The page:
Alfred's heart sank a little, his mother's words instantly making him worry. Had he impressed? Maybe he had talked too much… The lift chimed as the doors opened onto the opulent lobby and Alfred stepped out, phone still pressed to his ear.

"Well I think it went okay – they've officially cast me already so. Um. But you'll never guess who they've cast for the other guy – wait they didn't tell you first and you just never told me did you because that's -"

"No, I don't know. Do get to the punch line, sweetie, Mommy's a little busy."

His shoes – new and shiny and a little bit uncomfortable to walk in – squeaked on the polished marble floor as he crossed the lobby. The doorman bowed him out of the gilded front doors and Alfred stepped onto the busy street, late afternoon sunshine throwing long shadows across the road.

"It's Arthur Kirkland! The Arthur Kirkland!" he blurted out, unable to keep his voice down. A few passers-by cast him quick, curious glances.

There was a static-filled pause in his ear.

"Arthur Kirkland?" his mother repeated, and Alfred's heart gave a happy wiggle as he detected the impressed tone in his mum's voice. "You're joking. You're joking! They cast you with Arthur Kirkland?"

Alfred pouted, even though his mother obviously couldn't see him over the phone.

"What's that supposed to mean?"

"Tsk. Alfie, don't be so sensitive – you know as well as I do how green you are, it's nearly unheard of – I mean do you know he never works with anyone but Francis Bonnefoy? And refuses to come to New York no matter how many times I've asked…"

"Yeah I heard he was super picky-"

"And he never shoots with another model, never. Well, Bonnefoy has always insisted for some strange reason. You're the first."

Alfred gulped, eyes a little wide.

"Oh shit," he said, "The first…?"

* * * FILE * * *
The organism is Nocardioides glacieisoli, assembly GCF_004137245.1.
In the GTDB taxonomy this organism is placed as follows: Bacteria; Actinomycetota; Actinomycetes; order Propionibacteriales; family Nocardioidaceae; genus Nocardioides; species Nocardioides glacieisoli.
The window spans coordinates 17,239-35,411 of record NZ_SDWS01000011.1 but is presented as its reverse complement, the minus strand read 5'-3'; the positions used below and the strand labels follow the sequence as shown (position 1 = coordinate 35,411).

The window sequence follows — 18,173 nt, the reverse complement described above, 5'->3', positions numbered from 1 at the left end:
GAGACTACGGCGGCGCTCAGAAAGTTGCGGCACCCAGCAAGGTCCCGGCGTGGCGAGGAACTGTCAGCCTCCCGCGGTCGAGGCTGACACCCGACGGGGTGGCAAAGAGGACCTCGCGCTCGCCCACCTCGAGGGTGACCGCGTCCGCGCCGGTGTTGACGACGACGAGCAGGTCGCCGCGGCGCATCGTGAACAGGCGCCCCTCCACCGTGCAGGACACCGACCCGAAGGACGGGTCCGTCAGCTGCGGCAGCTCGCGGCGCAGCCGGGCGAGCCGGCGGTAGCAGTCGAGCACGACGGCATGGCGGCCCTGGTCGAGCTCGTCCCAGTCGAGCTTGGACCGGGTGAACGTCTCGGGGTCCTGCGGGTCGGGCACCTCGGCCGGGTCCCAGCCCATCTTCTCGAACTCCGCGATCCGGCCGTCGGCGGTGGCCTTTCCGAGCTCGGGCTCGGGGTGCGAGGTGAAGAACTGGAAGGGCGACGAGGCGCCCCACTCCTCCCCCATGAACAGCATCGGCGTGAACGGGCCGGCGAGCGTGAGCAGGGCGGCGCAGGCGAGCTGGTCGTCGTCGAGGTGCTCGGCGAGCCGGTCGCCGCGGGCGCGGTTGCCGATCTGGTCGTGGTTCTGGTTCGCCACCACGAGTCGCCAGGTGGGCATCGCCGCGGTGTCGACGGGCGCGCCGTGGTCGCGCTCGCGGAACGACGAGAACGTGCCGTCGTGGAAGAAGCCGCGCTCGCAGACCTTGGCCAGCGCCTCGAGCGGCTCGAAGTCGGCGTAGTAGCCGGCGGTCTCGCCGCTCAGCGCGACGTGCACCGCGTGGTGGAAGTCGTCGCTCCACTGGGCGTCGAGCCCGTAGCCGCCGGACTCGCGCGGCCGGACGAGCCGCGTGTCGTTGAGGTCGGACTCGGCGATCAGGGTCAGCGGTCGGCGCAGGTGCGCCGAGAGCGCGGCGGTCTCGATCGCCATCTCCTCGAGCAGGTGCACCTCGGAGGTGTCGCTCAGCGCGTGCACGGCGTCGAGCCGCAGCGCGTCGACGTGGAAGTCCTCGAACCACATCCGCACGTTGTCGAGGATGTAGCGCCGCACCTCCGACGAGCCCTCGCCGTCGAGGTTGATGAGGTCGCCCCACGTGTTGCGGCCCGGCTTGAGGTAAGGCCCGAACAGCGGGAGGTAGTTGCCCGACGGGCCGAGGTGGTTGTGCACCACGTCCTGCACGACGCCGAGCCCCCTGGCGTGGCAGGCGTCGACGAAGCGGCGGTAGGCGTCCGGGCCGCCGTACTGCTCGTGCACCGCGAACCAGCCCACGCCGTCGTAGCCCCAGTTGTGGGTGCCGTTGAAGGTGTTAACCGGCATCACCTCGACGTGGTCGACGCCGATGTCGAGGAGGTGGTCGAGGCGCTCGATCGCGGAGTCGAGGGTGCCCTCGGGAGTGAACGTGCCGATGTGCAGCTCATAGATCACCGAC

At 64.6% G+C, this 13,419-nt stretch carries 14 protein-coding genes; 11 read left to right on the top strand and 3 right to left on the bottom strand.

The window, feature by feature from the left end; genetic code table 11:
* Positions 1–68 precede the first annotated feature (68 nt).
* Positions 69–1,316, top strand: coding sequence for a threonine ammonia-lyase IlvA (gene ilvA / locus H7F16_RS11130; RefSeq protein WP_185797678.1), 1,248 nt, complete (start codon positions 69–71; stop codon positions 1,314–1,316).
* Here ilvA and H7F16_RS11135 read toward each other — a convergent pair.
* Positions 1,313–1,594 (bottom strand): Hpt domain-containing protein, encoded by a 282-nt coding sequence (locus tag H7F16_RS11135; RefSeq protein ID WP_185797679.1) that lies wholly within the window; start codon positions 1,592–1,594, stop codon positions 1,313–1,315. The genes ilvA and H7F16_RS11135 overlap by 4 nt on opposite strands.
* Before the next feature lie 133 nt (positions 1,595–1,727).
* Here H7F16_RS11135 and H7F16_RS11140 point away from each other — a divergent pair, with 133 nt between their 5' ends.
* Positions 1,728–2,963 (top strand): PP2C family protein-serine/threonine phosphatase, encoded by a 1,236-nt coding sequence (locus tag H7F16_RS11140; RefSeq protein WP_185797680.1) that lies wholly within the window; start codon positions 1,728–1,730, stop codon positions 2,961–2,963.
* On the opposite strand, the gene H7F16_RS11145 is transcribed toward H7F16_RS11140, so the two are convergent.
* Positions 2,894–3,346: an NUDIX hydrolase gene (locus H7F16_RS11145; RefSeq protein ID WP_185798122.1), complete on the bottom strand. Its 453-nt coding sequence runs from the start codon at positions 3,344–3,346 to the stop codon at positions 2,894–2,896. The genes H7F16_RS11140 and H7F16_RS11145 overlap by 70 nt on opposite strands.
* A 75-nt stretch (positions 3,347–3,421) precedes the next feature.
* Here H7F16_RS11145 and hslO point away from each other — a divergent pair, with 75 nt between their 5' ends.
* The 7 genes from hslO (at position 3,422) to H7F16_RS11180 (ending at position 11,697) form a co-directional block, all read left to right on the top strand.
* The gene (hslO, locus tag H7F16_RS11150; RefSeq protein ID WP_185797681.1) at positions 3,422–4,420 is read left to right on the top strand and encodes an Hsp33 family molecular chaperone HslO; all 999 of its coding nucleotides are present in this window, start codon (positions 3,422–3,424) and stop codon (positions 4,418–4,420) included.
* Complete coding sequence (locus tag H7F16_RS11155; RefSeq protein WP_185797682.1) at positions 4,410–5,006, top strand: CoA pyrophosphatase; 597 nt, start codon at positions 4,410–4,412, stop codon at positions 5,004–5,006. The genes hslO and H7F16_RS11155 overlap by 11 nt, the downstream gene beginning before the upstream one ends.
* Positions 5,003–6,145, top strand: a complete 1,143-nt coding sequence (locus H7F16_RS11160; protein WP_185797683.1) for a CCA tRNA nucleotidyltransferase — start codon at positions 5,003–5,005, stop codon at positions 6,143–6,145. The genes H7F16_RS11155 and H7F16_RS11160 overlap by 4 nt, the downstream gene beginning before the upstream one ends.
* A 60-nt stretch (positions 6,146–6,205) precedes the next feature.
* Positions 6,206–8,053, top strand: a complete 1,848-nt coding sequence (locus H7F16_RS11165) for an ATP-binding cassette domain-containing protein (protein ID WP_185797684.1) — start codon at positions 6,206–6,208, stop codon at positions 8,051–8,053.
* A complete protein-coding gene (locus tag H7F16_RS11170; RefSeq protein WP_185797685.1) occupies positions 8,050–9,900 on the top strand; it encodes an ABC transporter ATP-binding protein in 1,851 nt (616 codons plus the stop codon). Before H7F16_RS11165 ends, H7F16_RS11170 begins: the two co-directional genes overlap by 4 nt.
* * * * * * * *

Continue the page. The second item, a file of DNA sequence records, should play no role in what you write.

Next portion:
"Yes. So you'll forgive mommy for being surprised. Pleasantly surprised. See? Didn't I say you were born to model? Thank god you inherited your father's bone structure, even if he wasn't good for much else. It would have been such a waste for you to be off crunching numbers in an office or whatever it was you wanted to -"

"Build rockets-" Alfred interjected, a little peevishly.

"- of course sweetie. And this just proves me right! Mm?"

"Yeah mom," said Alfred, dutifully.

"Now, you must keep me updated. And I don't need to tell you how important this shoot is for your career."

"No mom."

"Good. Arthur Kirkland. My god," she said. There was the sound of a door opening and someone speaking – voice too muffled for Alfred to make out the words. A moment later, his mother came back on the line. "Alright, I've got to dash – was there anything else?"

"Um…no," said Alfred, "Just that I also had to sign thi-"

There was a sudden burst of noise and static as the phone was moved. He heard his mother talking to someone in the background, sounding supremely pissed off. Alfred winced on behalf of whoever she was shouting at.

"No, Andrea! I had it scheduled for one and he had better be here by one."

More crackling

"Sorry honey, I've got to go."

"That's okay, but-"

"Make sure you do me proud," said his mother.

Alfred bit his lip, but forced the nerves from his voice.

"Yeah!" he said brightly, "I'm the hero!"

There was no reply for a long moment. Then Alfred realised his mother had already disconnected the call.

:i:

The next day, London rained.

:i:

CONTINUE TO PART 1B 
sorry it was too long to post in one LJ post! D:


Tags: fic: a photograph of the artist, hetalia